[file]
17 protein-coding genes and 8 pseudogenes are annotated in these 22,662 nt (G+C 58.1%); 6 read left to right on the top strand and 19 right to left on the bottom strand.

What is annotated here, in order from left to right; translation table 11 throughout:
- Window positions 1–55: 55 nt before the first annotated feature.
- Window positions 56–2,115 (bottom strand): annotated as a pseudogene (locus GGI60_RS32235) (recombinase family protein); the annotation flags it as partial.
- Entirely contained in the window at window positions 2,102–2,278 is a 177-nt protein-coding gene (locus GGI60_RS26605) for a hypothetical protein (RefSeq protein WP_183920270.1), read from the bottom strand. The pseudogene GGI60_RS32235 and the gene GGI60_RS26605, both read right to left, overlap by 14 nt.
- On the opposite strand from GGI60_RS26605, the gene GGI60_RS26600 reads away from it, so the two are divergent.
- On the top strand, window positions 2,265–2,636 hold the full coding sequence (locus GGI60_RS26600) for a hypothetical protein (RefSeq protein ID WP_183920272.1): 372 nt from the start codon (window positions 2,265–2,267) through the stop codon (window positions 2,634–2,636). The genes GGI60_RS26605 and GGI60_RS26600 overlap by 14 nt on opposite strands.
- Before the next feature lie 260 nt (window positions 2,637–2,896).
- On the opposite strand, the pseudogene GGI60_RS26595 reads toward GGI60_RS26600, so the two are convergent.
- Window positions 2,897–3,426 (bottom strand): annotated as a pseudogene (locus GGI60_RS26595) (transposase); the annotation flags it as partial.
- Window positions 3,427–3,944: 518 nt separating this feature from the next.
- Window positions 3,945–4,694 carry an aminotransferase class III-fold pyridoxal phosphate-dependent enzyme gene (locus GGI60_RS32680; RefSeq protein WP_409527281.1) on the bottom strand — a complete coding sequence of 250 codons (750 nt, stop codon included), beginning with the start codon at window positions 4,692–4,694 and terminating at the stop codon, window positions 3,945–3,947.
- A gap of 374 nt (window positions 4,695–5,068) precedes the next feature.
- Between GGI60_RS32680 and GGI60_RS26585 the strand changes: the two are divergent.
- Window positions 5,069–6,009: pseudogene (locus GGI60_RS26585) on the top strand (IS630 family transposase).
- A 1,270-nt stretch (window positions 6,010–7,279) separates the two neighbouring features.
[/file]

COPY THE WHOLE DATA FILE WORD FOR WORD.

17 protein-coding genes and 8 pseudogenes are annotated in these 22,662 nt (G+C 58.1%); 6 read left to right on the top strand and 19 right to left on the bottom strand.

What is annotated here, in order from left to right; translation table 11 throughout:
- Window positions 1–55: 55 nt before the first annotated feature.
- Window positions 56–2,115 (bottom strand): annotated as a pseudogene (locus GGI60_RS32235) (recombinase family protein); the annotation flags it as partial.
- Entirely contained in the window at window positions 2,102–2,278 is a 177-nt protein-coding gene (locus GGI60_RS26605) for a hypothetical protein (RefSeq protein WP_183920270.1), read from the bottom strand. The pseudogene GGI60_RS32235 and the gene GGI60_RS26605, both read right to left, overlap by 14 nt.
- On the opposite strand from GGI60_RS26605, the gene GGI60_RS26600 reads away from it, so the two are divergent.
- On the top strand, window positions 2,265–2,636 hold the full coding sequence (locus GGI60_RS26600) for a hypothetical protein (RefSeq protein ID WP_183920272.1): 372 nt from the start codon (window positions 2,265–2,267) through the stop codon (window positions 2,634–2,636). The genes GGI60_RS26605 and GGI60_RS26600 overlap by 14 nt on opposite strands.
- Before the next feature lie 260 nt (window positions 2,637–2,896).
- On the opposite strand, the pseudogene GGI60_RS26595 reads toward GGI60_RS26600, so the two are convergent.
- Window positions 2,897–3,426 (bottom strand): annotated as a pseudogene (locus GGI60_RS26595) (transposase); the annotation flags it as partial.
- Window positions 3,427–3,944: 518 nt separating this feature from the next.
- Window positions 3,945–4,694 carry an aminotransferase class III-fold pyridoxal phosphate-dependent enzyme gene (locus GGI60_RS32680; RefSeq protein WP_409527281.1) on the bottom strand — a complete coding sequence of 250 codons (750 nt, stop codon included), beginning with the start codon at window positions 4,692–4,694 and terminating at the stop codon, window positions 3,945–3,947.
- A gap of 374 nt (window positions 4,695–5,068) precedes the next feature.
- Between GGI60_RS32680 and GGI60_RS26585 the strand changes: the two are divergent.
- Window positions 5,069–6,009: pseudogene (locus GGI60_RS26585) on the top strand (IS630 family transposase).
- A 1,270-nt stretch (window positions 6,010–7,279) separates the two neighbouring features.